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New Energy World
New Energy World embraces the whole energy industry as it connects and converges to address the decarbonisation challenge. It covers progress being made across the industry, from the dynamics under way to reduce emissions in oil and gas, through improvements to the efficiency of energy conversion and use, to cutting-edge initiatives in renewable and low carbon technologies.
Russia’s critical role in the clean energy transition
8 min read
The invasion of Ukraine compelled governments to improve energy security by extricating themselves from Russian supplies. But Russia is an entrenched and indispensable player in the global energy sphere and its key materials for the energy transition, including nuclear materials and expertise, will protect its energy superpower status, writes Sara Siddeeq, Content and Editorial Associate at Global Strategic Communications Council.
Russia’s invasion of Ukraine last year precipitated a series of global challenges, from soaring energy prices, upended supply chains, and the pressing need for some countries to diversify their energy mix. In the West, this had the unintended repercussion of intensifying government efforts to accelerate the energy transition.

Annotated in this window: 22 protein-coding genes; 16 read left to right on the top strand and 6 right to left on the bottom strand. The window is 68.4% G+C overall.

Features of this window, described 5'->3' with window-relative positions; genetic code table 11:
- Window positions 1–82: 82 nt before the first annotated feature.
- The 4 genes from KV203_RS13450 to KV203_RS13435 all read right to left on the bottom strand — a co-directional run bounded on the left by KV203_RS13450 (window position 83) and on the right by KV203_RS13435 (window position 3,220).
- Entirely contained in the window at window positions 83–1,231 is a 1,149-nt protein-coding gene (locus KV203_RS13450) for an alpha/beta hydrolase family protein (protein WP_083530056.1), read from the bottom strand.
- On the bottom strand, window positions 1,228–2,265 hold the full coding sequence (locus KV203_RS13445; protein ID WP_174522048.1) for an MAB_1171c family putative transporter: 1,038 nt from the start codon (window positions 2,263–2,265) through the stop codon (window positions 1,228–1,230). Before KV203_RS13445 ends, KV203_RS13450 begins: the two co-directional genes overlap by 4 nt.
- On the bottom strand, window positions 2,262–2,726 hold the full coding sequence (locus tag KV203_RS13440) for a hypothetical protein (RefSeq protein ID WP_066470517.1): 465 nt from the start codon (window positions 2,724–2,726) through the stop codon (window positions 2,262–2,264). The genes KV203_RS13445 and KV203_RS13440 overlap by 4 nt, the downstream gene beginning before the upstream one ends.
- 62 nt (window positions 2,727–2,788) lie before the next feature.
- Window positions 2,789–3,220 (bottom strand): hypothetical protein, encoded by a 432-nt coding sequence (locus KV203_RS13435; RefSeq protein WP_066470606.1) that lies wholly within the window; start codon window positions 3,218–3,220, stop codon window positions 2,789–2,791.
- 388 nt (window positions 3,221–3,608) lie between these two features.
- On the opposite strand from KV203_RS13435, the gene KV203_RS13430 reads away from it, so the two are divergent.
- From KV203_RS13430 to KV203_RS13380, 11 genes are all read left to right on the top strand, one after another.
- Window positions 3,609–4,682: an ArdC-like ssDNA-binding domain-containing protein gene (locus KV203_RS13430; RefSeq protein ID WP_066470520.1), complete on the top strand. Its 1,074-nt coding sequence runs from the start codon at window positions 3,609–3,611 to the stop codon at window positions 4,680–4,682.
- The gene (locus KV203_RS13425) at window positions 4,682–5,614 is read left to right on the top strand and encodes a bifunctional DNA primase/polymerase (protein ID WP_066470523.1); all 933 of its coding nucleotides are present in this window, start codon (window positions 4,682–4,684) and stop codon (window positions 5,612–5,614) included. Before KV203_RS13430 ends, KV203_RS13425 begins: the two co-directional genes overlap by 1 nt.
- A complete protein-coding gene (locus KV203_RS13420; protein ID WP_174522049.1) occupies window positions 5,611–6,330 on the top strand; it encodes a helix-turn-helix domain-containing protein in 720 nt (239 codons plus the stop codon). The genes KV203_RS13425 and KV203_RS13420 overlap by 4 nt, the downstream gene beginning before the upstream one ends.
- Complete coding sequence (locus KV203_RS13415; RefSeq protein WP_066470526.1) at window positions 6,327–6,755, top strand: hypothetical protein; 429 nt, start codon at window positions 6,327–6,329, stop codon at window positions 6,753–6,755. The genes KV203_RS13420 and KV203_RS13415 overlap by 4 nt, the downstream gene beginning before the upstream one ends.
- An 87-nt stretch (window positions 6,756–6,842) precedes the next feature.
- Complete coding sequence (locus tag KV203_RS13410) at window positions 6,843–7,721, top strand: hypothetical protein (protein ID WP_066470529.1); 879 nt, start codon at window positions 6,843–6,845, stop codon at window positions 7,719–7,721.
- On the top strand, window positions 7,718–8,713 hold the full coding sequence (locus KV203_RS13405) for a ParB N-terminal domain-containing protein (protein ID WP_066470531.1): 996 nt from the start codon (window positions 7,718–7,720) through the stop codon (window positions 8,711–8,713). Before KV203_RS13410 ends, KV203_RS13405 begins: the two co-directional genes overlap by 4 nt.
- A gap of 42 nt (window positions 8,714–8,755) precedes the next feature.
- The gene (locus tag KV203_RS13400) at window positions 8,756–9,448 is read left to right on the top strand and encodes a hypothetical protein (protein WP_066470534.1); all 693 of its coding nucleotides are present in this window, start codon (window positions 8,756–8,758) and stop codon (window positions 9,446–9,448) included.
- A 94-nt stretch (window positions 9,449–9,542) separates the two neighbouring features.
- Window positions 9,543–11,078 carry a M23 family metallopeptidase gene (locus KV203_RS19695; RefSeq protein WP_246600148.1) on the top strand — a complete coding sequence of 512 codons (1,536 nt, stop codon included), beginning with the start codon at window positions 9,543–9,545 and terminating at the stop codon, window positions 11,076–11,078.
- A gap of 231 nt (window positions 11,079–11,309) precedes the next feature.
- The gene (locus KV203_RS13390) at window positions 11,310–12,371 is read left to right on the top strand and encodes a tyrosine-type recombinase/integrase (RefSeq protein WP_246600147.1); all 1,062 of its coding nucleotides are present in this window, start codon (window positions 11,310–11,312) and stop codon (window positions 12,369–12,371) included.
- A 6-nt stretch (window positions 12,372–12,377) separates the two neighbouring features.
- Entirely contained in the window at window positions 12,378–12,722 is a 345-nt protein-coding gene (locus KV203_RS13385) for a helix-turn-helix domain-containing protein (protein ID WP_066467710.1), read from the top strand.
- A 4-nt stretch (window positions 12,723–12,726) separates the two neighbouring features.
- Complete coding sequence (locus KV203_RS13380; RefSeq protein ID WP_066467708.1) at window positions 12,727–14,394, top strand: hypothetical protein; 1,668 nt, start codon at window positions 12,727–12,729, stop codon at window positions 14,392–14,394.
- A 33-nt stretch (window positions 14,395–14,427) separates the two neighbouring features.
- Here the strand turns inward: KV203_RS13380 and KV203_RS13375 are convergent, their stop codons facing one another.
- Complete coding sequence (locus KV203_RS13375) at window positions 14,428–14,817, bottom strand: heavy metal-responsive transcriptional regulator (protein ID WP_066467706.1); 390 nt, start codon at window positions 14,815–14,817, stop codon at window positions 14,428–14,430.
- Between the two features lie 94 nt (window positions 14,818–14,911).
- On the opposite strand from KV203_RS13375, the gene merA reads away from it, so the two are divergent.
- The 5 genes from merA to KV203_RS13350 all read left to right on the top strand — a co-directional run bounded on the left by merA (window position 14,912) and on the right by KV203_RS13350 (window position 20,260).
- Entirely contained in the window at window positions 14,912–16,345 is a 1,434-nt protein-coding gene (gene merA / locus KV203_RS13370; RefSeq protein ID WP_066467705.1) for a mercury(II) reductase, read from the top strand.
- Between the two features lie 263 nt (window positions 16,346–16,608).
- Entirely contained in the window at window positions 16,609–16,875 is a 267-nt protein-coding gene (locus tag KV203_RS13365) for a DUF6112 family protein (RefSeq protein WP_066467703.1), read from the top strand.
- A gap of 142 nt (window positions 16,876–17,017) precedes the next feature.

This transition would steer nations away from heavily polluting fuels, provided by a limited number of international suppliers, towards low-carbon energy sources such as renewables and nuclear energy. It has been embraced by Europe in particular, which felt the aftershocks of the war most acutely due to its reliance on Russian imports.
From 2021 to 2022, Russian President Vladimir Putin leveraged oil and gas to exert pressure on Europe, thereby triggering a global energy crisis, both in the lead-up to and the aftermath of the invasion of Ukraine. This manoeuvre incited a short-term surge in coal usage for heating and power, resulting in an increase in greenhouse gas emissions globally.